Centre Democrat. (Bellefonte, Pa.) 1848-1989, August 09, 1883, Image 1

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    ®l)r (Centre & Democrat.
S. T. NIICUKKT Editor.
VOL. 5.
Give Centre democrat.
Terms t t.ftO per Anuum In Advance,
S. T. SHUGERT, Editor.
Thursday Morning, August 9, 1883.
of Warren County.
of Bradford County.
Tho Democratic Dologato Eloction
and County Convention.
Th* Democratic voter* of Ontrw connty will in- t
at tho regular pltfM of holding th* ; *1 rlectte.i
f--r the (liatrict* "i* itetunUy, A;c 11, l*Ki. t • t
dt*lfgnt*n to th* Democratic County i_*n%•* >ti*i. Th
election will open at 2 o'clock, i\ and clora at *i*
• K,
The delegat** choeen at tin*above time will meet in
the Court lloute at IMb f< nte, on Tu. • l-ty, Aug. 11,
•t i n'nlocilr r. *. te Dominate oil eand l late for A
•delate Juiltc**, on*' ramlhlnte fr Dlatro t A11• "r• y.
one cndlUte fur County Purveyor, ami to trnnaart
hu< h other hnainets a* th* inter-*l* •! the |t*rtjr may
The number of delegate* to which ra h district in en
titled i* an follow*:
Ibdlefonte, N. W 2i<lregg, 8. p
•• 8. W :t " N P.. I
u W. \V 1 Halnea, K I'
Mileehnrg 1 ** I'
Mlllhelm 2 llalfhiot.. I
Unlonrllle 1 lUrri*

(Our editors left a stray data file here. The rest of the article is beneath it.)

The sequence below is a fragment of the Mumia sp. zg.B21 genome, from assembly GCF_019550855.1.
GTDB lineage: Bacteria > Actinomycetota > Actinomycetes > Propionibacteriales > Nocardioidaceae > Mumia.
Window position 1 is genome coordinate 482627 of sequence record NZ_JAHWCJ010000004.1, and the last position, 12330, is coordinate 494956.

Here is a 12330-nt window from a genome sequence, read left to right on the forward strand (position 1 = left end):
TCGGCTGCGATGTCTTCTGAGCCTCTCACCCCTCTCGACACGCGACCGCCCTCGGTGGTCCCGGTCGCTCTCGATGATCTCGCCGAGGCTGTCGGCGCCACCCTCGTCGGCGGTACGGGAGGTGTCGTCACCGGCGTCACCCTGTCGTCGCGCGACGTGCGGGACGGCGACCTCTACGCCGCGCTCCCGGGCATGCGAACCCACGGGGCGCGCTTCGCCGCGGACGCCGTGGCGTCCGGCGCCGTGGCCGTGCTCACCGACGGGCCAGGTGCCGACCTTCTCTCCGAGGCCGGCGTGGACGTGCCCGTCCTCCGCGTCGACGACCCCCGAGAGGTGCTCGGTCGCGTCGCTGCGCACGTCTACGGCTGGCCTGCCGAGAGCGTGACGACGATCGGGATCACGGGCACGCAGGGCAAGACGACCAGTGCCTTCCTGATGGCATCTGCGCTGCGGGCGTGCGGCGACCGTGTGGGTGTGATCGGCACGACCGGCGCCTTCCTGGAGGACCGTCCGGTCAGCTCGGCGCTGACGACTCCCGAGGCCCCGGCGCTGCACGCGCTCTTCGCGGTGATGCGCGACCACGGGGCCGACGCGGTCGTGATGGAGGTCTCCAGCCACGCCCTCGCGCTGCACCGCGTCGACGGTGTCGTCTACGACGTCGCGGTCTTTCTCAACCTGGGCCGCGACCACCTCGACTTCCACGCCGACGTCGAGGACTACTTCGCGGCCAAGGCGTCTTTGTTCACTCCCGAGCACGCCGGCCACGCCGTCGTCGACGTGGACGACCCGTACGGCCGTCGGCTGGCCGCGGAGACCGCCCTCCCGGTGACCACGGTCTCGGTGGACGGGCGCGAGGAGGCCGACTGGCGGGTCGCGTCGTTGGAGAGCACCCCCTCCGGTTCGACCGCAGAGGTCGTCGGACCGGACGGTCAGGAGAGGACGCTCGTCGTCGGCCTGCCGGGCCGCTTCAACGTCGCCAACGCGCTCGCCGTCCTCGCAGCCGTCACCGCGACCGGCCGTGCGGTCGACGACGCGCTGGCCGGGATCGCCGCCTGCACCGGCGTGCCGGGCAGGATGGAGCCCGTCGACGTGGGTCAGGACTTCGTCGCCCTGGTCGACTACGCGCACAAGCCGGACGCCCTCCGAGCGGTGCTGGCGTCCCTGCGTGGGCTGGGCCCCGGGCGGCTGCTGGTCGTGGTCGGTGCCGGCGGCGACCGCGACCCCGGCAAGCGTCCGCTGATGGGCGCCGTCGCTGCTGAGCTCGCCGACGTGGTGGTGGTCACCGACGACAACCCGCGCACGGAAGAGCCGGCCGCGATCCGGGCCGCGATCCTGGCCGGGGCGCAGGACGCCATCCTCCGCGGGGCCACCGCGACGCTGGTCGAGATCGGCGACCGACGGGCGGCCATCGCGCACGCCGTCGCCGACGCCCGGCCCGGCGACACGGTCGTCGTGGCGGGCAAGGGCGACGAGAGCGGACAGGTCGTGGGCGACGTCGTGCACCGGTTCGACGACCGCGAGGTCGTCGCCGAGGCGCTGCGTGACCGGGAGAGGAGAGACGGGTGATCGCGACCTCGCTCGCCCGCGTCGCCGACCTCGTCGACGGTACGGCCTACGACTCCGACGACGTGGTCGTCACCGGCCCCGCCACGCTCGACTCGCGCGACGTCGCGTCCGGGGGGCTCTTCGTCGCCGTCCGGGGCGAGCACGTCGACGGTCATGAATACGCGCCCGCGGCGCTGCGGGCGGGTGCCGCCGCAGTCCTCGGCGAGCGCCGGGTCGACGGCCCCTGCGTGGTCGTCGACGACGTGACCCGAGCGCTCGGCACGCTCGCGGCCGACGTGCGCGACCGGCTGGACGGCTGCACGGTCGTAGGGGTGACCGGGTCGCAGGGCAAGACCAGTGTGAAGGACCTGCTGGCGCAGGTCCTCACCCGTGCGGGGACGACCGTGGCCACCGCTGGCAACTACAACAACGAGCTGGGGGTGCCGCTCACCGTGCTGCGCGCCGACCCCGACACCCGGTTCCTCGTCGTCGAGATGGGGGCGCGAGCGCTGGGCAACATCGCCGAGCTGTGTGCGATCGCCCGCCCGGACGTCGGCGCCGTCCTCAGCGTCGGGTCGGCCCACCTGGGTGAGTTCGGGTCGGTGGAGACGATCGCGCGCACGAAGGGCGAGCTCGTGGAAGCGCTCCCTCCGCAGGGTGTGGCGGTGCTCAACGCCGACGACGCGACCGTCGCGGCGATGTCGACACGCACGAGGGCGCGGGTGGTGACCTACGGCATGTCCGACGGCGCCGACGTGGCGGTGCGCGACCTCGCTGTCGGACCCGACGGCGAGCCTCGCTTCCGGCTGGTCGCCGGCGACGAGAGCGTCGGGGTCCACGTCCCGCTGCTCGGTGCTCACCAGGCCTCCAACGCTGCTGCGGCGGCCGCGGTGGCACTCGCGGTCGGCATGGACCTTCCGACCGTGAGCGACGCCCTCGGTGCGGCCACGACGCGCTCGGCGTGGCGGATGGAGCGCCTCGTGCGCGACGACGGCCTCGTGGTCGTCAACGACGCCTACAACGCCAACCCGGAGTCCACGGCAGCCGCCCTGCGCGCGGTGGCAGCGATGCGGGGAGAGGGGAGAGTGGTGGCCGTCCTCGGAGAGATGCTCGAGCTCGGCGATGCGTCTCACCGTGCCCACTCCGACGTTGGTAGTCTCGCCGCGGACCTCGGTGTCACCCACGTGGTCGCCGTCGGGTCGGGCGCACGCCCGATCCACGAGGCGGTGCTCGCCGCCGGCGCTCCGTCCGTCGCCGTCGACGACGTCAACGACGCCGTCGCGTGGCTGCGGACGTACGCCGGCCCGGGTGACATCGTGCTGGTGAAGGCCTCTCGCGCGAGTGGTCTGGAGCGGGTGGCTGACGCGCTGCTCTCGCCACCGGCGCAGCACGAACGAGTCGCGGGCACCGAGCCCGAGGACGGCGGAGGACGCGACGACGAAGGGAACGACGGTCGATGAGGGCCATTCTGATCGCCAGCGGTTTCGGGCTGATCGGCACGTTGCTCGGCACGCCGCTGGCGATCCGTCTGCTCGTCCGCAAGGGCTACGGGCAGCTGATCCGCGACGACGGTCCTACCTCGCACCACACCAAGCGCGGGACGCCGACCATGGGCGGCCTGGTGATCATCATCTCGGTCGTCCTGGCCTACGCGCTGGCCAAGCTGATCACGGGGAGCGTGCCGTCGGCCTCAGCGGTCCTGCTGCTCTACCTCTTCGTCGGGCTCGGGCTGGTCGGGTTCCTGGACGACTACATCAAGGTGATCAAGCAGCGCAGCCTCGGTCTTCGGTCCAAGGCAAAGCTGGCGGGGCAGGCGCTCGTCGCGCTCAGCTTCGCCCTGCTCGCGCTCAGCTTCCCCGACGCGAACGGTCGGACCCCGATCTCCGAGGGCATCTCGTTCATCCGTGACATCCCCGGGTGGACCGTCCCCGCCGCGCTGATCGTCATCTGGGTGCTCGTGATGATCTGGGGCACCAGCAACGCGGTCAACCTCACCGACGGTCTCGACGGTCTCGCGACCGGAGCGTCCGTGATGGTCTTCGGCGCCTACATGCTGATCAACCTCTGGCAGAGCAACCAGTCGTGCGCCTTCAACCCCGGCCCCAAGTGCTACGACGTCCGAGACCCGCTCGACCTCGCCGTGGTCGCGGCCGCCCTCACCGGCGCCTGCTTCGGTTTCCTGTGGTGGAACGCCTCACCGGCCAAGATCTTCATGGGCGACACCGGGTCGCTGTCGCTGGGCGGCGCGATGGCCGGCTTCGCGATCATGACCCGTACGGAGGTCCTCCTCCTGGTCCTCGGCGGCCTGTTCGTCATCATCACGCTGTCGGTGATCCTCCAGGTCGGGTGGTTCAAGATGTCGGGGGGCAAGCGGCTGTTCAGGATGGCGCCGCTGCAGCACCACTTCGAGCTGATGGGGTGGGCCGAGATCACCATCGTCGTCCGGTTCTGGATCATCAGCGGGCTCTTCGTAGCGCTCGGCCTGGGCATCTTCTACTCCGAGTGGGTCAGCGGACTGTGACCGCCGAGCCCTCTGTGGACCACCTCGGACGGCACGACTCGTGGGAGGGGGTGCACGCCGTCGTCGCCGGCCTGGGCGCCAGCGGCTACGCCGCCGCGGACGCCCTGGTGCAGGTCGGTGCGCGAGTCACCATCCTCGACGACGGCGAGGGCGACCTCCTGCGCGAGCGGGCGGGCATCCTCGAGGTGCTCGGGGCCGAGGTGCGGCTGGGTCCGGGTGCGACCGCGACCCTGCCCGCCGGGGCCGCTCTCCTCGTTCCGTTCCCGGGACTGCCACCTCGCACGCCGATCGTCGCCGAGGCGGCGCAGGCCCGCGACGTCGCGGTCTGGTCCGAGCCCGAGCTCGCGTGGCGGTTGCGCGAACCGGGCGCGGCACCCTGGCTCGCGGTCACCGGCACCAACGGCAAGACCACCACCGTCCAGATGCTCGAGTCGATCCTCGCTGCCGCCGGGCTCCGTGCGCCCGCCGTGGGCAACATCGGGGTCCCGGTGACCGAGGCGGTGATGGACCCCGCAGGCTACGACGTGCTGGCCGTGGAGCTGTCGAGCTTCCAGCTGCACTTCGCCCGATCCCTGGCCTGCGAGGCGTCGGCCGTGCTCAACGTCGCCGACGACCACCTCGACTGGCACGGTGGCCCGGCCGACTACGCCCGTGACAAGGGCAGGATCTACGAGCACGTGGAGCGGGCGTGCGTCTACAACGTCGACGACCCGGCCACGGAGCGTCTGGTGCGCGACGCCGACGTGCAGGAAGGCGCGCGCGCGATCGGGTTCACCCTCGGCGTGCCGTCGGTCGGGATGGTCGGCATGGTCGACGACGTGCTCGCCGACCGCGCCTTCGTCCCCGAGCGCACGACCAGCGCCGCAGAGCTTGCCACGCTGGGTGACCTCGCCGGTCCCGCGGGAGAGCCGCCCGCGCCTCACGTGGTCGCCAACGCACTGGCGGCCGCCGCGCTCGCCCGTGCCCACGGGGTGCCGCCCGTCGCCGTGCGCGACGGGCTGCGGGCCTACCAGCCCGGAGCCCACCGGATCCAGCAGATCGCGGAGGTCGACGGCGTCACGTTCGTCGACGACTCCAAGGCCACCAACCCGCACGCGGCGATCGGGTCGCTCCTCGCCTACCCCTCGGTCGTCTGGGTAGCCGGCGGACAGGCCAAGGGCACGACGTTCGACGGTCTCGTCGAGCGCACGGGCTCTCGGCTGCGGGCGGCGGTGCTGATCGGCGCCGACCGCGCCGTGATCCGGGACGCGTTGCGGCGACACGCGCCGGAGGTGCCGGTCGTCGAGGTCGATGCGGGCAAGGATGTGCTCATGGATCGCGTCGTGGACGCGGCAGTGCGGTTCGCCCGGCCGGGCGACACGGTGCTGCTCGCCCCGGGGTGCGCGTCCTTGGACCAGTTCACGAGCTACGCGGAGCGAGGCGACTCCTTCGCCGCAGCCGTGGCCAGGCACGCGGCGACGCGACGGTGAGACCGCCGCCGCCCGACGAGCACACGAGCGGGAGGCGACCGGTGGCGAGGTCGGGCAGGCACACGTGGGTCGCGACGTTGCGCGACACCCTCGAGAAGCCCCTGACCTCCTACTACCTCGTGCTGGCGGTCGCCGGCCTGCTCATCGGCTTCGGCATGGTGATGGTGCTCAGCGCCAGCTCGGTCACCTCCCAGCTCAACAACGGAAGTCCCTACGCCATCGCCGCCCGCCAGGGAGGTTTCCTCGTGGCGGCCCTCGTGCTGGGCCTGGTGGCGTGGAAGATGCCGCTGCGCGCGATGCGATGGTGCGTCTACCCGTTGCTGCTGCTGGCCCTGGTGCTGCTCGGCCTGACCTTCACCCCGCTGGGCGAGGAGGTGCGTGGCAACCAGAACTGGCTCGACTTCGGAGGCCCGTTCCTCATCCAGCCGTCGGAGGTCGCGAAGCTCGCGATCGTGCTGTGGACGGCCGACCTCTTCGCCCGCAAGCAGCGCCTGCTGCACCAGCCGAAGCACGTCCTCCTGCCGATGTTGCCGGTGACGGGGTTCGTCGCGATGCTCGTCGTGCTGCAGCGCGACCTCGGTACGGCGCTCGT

Howard Boro 1 IV u
rhlllinimig. tal w.. „ l Uoaten
" 2nd W . 2 Mbeity
u :irdW... I Marion.
Bannav . • NUlna
Ibiggw ......... -t Patten I
College • Pann
urtin 11Potter, H. P.-
F**rgu*>n,o P.. " B.l* I
N P 1 Rush
spring . 4 .''now ?h> •
Taylor ! Walker I
tnioo ... 1 Worth 2
The i-uuimlttea h ddln te - the delegate eh ti -n* and
th" rule* will te pttblif ht-d next w— k.
W. Mil | - W lUB, W. C. H-M r.
retary. Chairman.
JAY GOI'Ld, it is said, promises to
spend 8">,000,0(H) to defeat the Tele
graph strikers. Perhaps ho will, and
still have to pan out fair pay to the
THE ultiruntuiyi-t* of the Senate,
Cooper, Stewart A Co., have not yet
gone home. Ultimatum legislation
they find profitable and interesting.
It's so amusing!
THE Stalwart triflers of the Senate
of I'ennsylvai ia, are still standing on
their ultimatum. It has a slim founda